This is not an easy thing to write, because Laws is a decent human being who is doing his best. He has done some good things for Burnley, and his commitment to the club as a whole - from youth team level to first team level, including all of the infrastructure in between - is unquestioned. And I must point out that this is a personal opinion, not that of Clarets Mad. My editor will have published this article with a heavy heart.
But whether or not you subscribe to the view that this team should be winning automatic promotion or not, one thing is incontrovertible: unless a billionaire emerges, this season represents the best opportunity to return to the Premier League that we will ever have.
That means that Barry Kilby and his board must act quickly, and decisively - and take the most difficult decision of their football lives.
That timescale allows time - just - both for them to identify the right man for the job and for that individual to assess his squad and target reinforcements in advance of the January transfer window. To leave it longer, and risk the mistakes of haste made 12 months ago being repeated, would be disastrous on every possible level. Even if this is our best chance of a return, with the right manager at the helm next season can offer a second opportunity - so long as that manager has had time to impose himself upon the team.
You might say that that is not a luxury which has yet been afforded to Laws. Of course, that is true. You would also be right to say that Laws has barely been given a chance by many Burnley supporters from the start. That is equally valid.
But the nature of the opportunity created by the parachute payments means that fairness is simply not relevant to this decision. In a sense, this is another grubby consequence of the Premier League: our window is too small for normal principles to apply. It goes against the grain and we may hate the beast which drives it, but on this occasion judgments must be passed far quicker than normal.
We must use our instincts, and the evidence which is provided by the season to date. We must note the way in which the manager has sought to deflect responsibility onto players after poor recent results, because he knows he does not have the standing to assume responsibility himself.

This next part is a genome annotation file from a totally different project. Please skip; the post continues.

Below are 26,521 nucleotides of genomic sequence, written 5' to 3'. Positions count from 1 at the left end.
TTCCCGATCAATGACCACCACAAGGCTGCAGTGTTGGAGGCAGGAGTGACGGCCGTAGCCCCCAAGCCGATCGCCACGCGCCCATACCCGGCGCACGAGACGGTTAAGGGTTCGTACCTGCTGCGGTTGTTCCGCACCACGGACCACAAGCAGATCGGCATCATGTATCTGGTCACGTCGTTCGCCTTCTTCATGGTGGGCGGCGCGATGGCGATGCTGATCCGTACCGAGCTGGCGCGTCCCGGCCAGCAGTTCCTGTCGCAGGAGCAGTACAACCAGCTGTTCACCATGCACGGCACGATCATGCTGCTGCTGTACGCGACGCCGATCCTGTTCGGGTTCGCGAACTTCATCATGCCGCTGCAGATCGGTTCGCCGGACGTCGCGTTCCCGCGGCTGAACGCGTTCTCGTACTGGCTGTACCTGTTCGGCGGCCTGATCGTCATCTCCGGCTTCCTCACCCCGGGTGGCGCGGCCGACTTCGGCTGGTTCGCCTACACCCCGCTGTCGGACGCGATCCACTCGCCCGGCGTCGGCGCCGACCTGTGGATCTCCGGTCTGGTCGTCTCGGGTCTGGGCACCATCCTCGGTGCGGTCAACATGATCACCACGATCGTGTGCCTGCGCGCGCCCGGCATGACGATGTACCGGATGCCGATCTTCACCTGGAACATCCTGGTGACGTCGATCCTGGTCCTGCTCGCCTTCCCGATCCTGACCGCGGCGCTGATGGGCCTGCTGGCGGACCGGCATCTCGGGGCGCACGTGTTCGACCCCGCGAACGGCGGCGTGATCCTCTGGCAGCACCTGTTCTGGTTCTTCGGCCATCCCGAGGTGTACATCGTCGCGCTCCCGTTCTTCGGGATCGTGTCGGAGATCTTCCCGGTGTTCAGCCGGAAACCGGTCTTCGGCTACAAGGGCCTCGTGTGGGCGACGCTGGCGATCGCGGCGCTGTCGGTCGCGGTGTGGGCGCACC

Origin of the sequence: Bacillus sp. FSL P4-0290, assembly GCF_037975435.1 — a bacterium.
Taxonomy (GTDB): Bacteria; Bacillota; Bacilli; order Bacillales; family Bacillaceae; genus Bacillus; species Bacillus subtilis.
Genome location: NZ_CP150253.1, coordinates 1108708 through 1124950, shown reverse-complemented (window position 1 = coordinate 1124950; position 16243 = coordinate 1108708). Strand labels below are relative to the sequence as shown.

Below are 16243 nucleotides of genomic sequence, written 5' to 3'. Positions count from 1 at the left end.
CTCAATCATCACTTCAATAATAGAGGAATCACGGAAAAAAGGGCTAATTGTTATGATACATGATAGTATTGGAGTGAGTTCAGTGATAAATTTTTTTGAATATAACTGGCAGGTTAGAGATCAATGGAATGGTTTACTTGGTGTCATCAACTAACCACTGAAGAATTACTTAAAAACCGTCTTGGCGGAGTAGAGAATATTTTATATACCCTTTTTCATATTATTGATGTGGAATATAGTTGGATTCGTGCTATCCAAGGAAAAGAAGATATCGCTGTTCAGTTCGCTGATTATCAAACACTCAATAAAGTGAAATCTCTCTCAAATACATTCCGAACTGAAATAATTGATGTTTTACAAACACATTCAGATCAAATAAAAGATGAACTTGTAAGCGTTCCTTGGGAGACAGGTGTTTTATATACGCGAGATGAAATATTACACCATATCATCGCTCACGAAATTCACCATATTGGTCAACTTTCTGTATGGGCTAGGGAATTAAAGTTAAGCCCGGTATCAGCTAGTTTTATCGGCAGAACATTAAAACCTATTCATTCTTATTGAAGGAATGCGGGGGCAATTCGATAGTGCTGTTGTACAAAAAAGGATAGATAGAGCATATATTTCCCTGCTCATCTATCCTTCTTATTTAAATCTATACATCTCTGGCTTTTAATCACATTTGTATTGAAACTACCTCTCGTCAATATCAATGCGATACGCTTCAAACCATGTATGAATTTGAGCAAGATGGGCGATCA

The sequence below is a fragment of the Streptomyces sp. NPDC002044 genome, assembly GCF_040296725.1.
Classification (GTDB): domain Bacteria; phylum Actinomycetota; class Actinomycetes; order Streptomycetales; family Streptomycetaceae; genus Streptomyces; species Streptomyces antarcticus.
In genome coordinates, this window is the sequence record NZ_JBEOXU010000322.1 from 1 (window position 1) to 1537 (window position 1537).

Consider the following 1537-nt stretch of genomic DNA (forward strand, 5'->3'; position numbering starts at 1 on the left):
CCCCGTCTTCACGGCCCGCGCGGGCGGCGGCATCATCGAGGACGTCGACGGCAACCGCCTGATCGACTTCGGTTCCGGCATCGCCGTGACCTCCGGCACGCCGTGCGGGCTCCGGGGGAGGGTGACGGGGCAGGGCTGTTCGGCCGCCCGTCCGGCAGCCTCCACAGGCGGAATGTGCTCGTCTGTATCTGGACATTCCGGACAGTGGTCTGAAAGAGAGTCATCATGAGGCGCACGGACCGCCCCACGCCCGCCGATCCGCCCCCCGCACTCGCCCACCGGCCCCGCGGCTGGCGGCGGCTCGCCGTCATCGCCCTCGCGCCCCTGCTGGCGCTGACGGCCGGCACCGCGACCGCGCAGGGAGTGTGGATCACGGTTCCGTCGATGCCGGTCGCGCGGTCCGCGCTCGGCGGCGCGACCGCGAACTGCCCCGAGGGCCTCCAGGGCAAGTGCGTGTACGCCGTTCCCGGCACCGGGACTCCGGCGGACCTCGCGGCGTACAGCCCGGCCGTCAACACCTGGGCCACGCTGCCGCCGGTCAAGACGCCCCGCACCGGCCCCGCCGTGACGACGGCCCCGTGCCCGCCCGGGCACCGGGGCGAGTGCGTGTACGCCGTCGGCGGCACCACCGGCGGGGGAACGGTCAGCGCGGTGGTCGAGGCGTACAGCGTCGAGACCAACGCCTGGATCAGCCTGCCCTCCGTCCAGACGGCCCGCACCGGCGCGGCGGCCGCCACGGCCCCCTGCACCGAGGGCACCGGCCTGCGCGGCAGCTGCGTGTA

We must take account of the atmosphere around Turf Moor, the frustration, the lack of any buoyancy or belief in the current project. It isn't just players who need to be inspired if a team like Burnley is to be successful. It is the supporters as well.
I have wanted Laws to succeed. I gave his appointment the benefit of the doubt. Yet watching Burnley over the last month has been depressingly predictable. The lack of leadership and authority which pervades the team has always been present. Leads have been thrown away, games have been allowed to meander into directionless draws and defeats. Increasingly it feels like watching a car crash in slow motion.
And that is why, as a mercy to all involved, this experiment should be halted. Thanks, Brian for your efforts: you deserve to do well in your career and I'm sure you will. But it was simply never destined to be at Burnley, not now, not after Owen Coyle, not in all the circumstances under which you have worked. And, as the Inbetweeners from the telly know, persevering with a plan simply to keep up appearances rarely ends well for anyone concerned.